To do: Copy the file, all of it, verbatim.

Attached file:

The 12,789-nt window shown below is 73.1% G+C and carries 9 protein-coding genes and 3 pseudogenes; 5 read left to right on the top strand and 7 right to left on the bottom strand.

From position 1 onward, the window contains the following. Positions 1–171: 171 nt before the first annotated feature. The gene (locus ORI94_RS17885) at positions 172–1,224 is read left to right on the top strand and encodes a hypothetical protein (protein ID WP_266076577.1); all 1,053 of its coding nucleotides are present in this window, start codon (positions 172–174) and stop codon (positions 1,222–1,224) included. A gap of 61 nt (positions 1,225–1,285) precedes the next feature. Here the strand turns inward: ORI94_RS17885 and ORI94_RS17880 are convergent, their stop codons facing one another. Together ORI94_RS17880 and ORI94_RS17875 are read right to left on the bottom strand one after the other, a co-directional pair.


The 12,789-nt window shown below is 73.1% G+C and carries 9 protein-coding genes and 3 pseudogenes; 5 read left to right on the top strand and 7 right to left on the bottom strand.

From position 1 onward, the window contains the following. Positions 1–171: 171 nt before the first annotated feature. The gene (locus ORI94_RS17885) at positions 172–1,224 is read left to right on the top strand and encodes a hypothetical protein (protein ID WP_266076577.1); all 1,053 of its coding nucleotides are present in this window, start codon (positions 172–174) and stop codon (positions 1,222–1,224) included. A gap of 61 nt (positions 1,225–1,285) precedes the next feature. Here the strand turns inward: ORI94_RS17885 and ORI94_RS17880 are convergent, their stop codons facing one another. Together ORI94_RS17880 and ORI94_RS17875 are read right to left on the bottom strand one after the other, a co-directional pair.